Bouncing balls: An illustration of the viscoelasticity and temperature dependent behavior of polymers

Why are we playing with rubber bouncing balls when we are kids ? Can metal or ‘plastic’ balls bounce as well ? And why do squash players warm up their balls before starting the game ? Let us have a little of recreation time bouncing balls and answer these questions.

For that, some polymer balls are made in lab. The polymer is an acrylate network that is crosslinked by photo polymerization within spherical glass beads. The polymer has a glass transition temperature around 46 °C, so the polymer is in the glassy state at room temperature.
A little set up is built to drop the polymer balls on a granite block. The duration of contact and the contact force during the rebound are measured with a piezoresistive captor plugged to an oscilloscope. The material coefficient of restitution (COR), characterizing how well the balls bounce is measured by mere acoustic technique. The COR is equal to the ratio of the velocity at impact over the velocity after impact. While the former is calculated knowing the height at which the ball is dropped, the latter is estimated by recording the lap of time during the two first bounces. Tests were run for temperatures ranging from 0 to 180 °C to cover the all range of behavior for the polymer from elastic glassy through viscoelastic and to elastic rubbery. Below is a video illustrating the temperature dependence of the rebounds:

Video of ball bouncing vs. temperature

Experimental results are shown below. First we may discuss the COR with respect to temperature. As it is expected at high temperatures, when the ball is in the rubbery state, it bounces well (it is the case of the rubber balls children are playing with). One notes that at low temperature, in the glassy state, the ball bounces as well and this is due to the material nearly elastic behavior. What differs between rubbery and glassy bounces? Durations and forces of contact. The rubbery balls deform much more upon contact. In the glass transition temperature range, the material is more or less viscoelastic and therefore some of the energy is dissipated during the rebound and the ball rebound may be very small as shown in the video. Reading the COR shape of the curve, one understands why the squash balls are warmed before a game, it is actually to get closer to the rubbery plateau providing higher rebounds.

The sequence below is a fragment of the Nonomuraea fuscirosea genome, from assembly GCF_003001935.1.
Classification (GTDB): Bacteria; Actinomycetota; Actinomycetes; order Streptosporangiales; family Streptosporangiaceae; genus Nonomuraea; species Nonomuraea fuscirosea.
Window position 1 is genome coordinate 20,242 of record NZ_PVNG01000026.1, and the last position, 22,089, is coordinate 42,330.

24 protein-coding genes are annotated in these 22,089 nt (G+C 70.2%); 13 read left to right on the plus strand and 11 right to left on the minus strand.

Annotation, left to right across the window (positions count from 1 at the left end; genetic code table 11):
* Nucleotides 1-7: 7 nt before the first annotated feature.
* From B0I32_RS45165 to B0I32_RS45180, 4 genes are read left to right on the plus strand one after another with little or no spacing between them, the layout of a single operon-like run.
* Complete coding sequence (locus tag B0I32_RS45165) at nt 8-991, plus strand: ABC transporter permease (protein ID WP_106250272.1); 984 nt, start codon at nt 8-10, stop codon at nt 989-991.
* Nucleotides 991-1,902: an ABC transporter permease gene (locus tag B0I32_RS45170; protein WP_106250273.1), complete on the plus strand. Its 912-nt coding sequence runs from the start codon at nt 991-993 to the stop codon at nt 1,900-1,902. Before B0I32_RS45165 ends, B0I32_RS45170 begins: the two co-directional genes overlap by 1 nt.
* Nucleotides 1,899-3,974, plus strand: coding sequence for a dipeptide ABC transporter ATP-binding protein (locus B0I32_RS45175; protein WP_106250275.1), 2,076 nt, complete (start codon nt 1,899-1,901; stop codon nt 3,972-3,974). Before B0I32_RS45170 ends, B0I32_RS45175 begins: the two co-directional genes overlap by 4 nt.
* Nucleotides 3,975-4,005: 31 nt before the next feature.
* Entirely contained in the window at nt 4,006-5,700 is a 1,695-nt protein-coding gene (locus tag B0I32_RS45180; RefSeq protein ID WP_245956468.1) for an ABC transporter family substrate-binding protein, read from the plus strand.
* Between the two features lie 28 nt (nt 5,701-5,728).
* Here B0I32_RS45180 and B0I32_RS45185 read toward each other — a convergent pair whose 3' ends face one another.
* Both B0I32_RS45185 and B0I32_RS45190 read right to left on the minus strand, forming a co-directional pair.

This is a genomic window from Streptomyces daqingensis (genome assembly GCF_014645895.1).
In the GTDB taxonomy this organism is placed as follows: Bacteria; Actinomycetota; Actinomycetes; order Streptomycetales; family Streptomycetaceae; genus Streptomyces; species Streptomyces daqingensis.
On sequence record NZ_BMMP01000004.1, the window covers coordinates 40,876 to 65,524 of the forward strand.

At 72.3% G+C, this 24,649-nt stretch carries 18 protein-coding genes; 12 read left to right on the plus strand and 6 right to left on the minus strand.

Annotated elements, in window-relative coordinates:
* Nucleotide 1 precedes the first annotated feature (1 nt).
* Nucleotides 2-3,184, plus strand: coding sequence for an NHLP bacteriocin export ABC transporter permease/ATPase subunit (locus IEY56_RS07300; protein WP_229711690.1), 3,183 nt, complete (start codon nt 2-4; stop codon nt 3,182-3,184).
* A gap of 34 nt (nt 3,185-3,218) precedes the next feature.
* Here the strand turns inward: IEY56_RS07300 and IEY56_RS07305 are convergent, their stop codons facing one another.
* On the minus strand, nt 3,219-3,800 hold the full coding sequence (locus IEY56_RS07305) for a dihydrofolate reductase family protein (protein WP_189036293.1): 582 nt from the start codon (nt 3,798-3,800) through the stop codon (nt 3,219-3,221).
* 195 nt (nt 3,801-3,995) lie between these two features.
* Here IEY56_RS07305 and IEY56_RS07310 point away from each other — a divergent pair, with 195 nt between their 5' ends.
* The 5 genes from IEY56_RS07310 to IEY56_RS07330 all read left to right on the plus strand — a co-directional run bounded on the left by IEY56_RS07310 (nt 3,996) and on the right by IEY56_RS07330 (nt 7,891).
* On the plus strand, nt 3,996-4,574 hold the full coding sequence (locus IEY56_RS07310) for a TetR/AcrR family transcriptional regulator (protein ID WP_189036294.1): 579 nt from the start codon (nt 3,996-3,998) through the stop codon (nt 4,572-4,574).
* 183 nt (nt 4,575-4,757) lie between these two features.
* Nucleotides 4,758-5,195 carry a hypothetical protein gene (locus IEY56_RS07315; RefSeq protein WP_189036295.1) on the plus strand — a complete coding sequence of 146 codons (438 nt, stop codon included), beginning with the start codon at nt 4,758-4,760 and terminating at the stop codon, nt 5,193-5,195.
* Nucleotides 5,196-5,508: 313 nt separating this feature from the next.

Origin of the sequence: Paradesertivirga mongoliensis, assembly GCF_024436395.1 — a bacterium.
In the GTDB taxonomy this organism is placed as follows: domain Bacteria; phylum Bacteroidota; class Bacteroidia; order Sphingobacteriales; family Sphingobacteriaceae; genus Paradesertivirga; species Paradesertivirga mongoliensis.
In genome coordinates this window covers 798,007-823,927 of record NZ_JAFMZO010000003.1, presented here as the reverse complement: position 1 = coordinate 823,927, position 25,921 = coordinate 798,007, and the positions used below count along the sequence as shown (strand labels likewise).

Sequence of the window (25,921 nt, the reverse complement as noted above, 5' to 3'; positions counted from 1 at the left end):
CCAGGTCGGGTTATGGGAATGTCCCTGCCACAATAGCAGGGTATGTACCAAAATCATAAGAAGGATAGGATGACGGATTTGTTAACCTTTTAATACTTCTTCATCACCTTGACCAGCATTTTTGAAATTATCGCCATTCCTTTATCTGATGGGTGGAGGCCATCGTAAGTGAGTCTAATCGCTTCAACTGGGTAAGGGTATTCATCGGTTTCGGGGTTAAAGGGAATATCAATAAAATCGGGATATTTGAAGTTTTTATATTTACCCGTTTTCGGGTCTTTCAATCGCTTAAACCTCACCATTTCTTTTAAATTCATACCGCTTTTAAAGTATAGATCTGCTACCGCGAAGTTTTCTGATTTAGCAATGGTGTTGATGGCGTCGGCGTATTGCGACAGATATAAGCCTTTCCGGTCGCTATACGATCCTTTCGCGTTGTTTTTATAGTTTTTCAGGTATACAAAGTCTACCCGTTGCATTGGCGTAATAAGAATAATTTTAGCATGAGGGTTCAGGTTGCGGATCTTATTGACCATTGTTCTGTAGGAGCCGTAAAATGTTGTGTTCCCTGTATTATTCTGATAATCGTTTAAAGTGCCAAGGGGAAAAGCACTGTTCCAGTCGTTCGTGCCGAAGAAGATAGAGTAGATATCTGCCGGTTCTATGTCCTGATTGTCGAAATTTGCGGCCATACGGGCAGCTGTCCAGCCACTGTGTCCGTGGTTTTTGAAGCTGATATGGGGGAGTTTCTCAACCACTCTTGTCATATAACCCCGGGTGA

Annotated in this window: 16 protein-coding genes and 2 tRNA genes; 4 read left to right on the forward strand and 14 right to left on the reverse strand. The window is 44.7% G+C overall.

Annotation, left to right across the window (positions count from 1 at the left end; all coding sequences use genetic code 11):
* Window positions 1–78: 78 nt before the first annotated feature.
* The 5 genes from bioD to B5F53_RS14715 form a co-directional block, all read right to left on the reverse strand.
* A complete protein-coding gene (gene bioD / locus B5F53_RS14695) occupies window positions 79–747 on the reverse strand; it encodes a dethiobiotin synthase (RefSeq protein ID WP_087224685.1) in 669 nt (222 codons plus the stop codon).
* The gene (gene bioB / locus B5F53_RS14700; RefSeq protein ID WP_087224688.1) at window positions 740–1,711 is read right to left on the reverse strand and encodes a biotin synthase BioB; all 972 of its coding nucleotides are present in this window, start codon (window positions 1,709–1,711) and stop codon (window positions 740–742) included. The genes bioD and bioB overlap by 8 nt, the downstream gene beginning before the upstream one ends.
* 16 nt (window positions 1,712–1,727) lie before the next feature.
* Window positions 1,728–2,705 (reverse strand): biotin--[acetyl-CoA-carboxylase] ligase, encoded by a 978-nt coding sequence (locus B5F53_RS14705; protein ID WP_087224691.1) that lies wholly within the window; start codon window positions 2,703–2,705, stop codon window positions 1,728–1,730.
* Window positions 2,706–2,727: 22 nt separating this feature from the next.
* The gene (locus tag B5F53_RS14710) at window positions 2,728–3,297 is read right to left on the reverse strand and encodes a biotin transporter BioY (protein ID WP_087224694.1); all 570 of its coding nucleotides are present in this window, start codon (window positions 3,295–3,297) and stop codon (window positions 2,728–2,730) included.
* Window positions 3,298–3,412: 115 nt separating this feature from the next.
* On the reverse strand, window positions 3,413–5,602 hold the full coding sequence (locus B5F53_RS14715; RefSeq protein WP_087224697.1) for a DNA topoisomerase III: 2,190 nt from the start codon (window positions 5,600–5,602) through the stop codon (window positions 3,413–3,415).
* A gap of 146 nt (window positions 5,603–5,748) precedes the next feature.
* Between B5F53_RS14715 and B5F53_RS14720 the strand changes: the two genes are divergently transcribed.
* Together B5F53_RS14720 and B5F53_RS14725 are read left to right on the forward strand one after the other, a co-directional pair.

Figure 1. Experimental measures of COR and duration of contact with respect to temperature.

In order to simulate the bounces, the linear viscoelasticity and time-temperature superposition property of the material were characterized by classic DMA tests. The material parameters were used in the thermorheologically simple (TRS) viscohyperelastic law from Simo that is implemented in the Abaqus finite elements code. Explicit simulations were run to simulate bounces according to the temperature and the coefficient of restitution with respect to temperature, the duration and force during the rebounds were compared to the experimental results. Satisfactory prediction of the ball rebound is shown in the Figures below.

Figure 2: Comparison between experimental measures and simulation of the COR and the duration of contact.

Figure 2, one notes that simulations overestimate slightly the COR especially on the rubbery and the glassy plateaus. Actually the polymer is never exactly elastic while the constitutive equations are set for elastic behaviors in the rubber and the glassy states. As mentioned earlier the force of contact is very dependent of the temperature. Figure 3 shows the force of contact with respect to time during contact at room temperature and in the glassy state. One notes the force about nine times larger at room temperature than at high temperature. This explains why children use rubber bouncing balls for that on top of bouncing well they are less dangerous than other elastic balls.

Figure 3: Force history during contact at 25 °C (glassy state) and 165 °C (rubbery state)

If interested more details on this study may be found in a paper published here. This work was co-authored by Dr. Pierre Gilormini and master student Gerry Agbobada.